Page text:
2017 Hike in SSS Contribution - Computed!
Lately, we received some buzz about the Social Security System. Good news first: President Rodrigo Duterte approved a P1,000 hike on monthly pensions for current senior citizen beneficiaries starting this year. It’s undeniably a good thing to see our elderly get more benefits from their contributions over the past decades. Everyone’s happy, until someone asked, “Wait, how are we gonna pay for this increase?” Here comes the bad news: SSS contributions are set to increase this year, starting in May.
Specifically, the 11% SSS contributions rate will rise to 12.5% beginning in May 2016. The government explained that the increase will be used to finance the recent pension hike. If the SSS will have its way, that rate could rise to 17% after six years, although there is no concrete plan yet on how that will be implemented, because the government is planning to add another P1,000 to the monthly pension in 2022. Good for the senior citizen, quite bad for those of us who are still working. Currently, some lawmakers are fighting the measure, calling it illegal and invalid, while other advocates are urging the SSS to fund the pension increase by other means. But unless this opposition progresses into court action and then a stoppage, we ought to be prepared for the added expenses ahead.
Wait, remind me how exactly am I paying to SSS?
Glad you asked. Here’s a primer on how SSS contributions work:
The government, through the SSS, is responsible for giving pension to retirees, granted that they contributed some money into the system while they were working. For a lot of employed people, who are automatically members of the SSS, these contributions are already deducted from their salaries via their employers. (Government employees also have this pension system but through the Government Service Insurance System or GSIS.) Self-employed people, overseas Filipino workers, and volunteer members have to file for payment themselves.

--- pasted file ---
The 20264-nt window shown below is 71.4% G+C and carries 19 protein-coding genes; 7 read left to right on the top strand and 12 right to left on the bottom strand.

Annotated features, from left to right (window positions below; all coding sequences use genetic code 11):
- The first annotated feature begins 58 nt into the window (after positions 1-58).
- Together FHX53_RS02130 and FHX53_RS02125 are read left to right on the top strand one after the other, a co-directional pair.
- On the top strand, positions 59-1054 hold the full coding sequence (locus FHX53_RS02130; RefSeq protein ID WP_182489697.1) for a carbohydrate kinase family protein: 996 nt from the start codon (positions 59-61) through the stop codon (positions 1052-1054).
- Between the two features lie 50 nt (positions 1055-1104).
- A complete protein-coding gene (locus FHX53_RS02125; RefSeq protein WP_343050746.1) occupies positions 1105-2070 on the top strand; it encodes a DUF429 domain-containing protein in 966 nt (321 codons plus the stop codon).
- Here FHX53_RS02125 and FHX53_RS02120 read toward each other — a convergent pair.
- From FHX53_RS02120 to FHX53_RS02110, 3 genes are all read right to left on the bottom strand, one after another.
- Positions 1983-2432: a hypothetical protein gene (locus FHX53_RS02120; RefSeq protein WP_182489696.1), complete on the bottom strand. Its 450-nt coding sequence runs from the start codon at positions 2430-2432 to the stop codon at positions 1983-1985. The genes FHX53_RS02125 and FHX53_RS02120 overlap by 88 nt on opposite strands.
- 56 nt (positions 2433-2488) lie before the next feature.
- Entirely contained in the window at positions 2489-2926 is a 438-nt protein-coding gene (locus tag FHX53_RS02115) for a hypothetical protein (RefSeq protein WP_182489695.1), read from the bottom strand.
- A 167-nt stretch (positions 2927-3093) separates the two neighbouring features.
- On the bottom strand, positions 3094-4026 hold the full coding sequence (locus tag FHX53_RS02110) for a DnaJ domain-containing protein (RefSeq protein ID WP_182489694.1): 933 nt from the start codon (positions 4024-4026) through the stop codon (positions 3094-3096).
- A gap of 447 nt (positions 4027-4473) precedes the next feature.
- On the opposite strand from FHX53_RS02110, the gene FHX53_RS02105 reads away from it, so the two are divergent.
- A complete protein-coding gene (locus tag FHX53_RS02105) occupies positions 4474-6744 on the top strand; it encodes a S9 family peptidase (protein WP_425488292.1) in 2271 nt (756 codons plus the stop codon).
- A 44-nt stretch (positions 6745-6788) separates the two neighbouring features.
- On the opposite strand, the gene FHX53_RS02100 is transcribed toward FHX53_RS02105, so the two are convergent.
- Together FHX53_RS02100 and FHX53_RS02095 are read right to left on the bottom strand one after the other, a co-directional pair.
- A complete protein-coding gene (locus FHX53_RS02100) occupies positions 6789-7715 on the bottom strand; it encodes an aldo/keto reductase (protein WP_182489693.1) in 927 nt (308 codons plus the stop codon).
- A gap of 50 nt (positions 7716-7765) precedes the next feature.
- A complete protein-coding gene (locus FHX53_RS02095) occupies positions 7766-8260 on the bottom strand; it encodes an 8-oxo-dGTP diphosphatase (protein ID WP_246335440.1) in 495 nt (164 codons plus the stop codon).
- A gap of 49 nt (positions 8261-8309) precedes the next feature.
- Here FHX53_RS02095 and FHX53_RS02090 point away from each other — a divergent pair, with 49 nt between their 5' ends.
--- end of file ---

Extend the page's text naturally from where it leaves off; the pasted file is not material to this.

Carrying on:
The SSS takes a certain percentage (called the contribution rate) of your monthly salary, subject to the monthly salary credit, which is the bracketing system through which the percentage is calculated based on your monthly salary. For instance, a person who earns a month’s worth of the minimum wage in NCR (P9,820 for 20 days of work) will have a monthly salary credit of P10,000, because his salary is bracketed to that monthly salary credit.
For employed people, two-thirds of the calculated contribution amount is shouldered by the employer, with the remaining one-third being deducted from an employee’s salary. Self-employed people, overseas Filipino workers, and volunteer members shoulder 100% of the deduction. Hence, while any SSS contribution hike will surely hurt all our wallets, it will hit some worse than others. This conundrum also just hurt my head from all the math that I’ve been mentioning.
I mean, I love my elders and all, but how much are we going to shell out?
To recap, the SSS contribution rate, or the percentage of your salary that will go to them, will climb from 11% to 12.5%. In addition, the maximum monthly salary credit will hike from the current P16,000 to P20,000. That translates to higher contributions across the board, but especially for those whose monthly salaries are above P16,000, because of the maximum monthly salary credit hike. Or as the famous philosopher Christopher “Biggie” Wallace said, “Mo’ money, mo’ problems.”
For your convenience, GoBear has created a table from which you can check how much more you might end up paying every month after the hike. Just search for your salary range on the leftmost part of the table, and the information on the right will show you how much you’re paying now, as well as an estimate of how much you’ll pay starting in May and how much might be added to your payments.
Disclaimer: This table only serves as an estimated guideline regarding future SSS payments, based on the current system and the planned contribution hike details revealed to the media. This is not in any way an official SSS contribution matrix. We advise you to directly contact SSS for any concern regarding your contributions and the impending hike.
Based on what you see on this table, the minimum-wage earner in NCR who we talked about earlier is about to give SSS about P50 more per month. The call center agent earning P18,500 monthly will pay P182.33 more per month on his SSS contribution. But his sister, who works as a nurse abroad and easily earns twice his salary, will end up paying up to P740 more on top of her already significant P1,760 monthly contribution.
With that being said, let’s just hope that we do get our pensions without a hitch when it’s our time to retire from paying these escalating SSS contributions.
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